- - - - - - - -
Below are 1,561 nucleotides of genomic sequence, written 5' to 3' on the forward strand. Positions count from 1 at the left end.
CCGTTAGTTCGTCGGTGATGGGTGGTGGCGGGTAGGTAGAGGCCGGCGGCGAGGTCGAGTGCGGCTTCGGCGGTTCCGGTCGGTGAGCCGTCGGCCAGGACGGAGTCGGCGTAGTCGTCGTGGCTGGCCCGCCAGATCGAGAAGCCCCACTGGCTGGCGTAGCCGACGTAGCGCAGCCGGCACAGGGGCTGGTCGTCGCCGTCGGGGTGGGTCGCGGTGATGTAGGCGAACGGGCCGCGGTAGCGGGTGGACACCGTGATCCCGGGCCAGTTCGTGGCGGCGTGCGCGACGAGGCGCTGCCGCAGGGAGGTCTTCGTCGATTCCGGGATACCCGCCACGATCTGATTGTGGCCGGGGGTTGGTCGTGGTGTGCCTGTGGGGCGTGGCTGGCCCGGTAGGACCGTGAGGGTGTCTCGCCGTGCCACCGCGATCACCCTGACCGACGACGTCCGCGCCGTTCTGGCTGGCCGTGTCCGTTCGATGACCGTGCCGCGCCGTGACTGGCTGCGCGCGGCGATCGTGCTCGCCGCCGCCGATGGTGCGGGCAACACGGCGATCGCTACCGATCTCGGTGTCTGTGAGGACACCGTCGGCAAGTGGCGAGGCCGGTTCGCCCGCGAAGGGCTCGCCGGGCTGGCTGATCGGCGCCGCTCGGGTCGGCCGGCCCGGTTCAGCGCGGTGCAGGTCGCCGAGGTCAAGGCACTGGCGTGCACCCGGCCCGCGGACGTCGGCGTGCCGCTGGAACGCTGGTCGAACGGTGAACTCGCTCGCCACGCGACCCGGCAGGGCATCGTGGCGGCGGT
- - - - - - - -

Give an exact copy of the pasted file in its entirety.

Below are 1,561 nucleotides of genomic sequence, written 5' to 3' on the forward strand. Positions count from 1 at the left end.
CCGTTAGTTCGTCGGTGATGGGTGGTGGCGGGTAGGTAGAGGCCGGCGGCGAGGTCGAGTGCGGCTTCGGCGGTTCCGGTCGGTGAGCCGTCGGCCAGGACGGAGTCGGCGTAGTCGTCGTGGCTGGCCCGCCAGATCGAGAAGCCCCACTGGCTGGCGTAGCCGACGTAGCGCAGCCGGCACAGGGGCTGGTCGTCGCCGTCGGGGTGGGTCGCGGTGATGTAGGCGAACGGGCCGCGGTAGCGGGTGGACACCGTGATCCCGGGCCAGTTCGTGGCGGCGTGCGCGACGAGGCGCTGCCGCAGGGAGGTCTTCGTCGATTCCGGGATACCCGCCACGATCTGATTGTGGCCGGGGGTTGGTCGTGGTGTGCCTGTGGGGCGTGGCTGGCCCGGTAGGACCGTGAGGGTGTCTCGCCGTGCCACCGCGATCACCCTGACCGACGACGTCCGCGCCGTTCTGGCTGGCCGTGTCCGTTCGATGACCGTGCCGCGCCGTGACTGGCTGCGCGCGGCGATCGTGCTCGCCGCCGCCGATGGTGCGGGCAACACGGCGATCGCTACCGATCTCGGTGTCTGTGAGGACACCGTCGGCAAGTGGCGAGGCCGGTTCGCCCGCGAAGGGCTCGCCGGGCTGGCTGATCGGCGCCGCTCGGGTCGGCCGGCCCGGTTCAGCGCGGTGCAGGTCGCCGAGGTCAAGGCACTGGCGTGCACCCGGCCCGCGGACGTCGGCGTGCCGCTGGAACGCTGGTCGAACGGTGAACTCGCTCGCCACGCGACCCGGCAGGGCATCGTGGCGGCGGT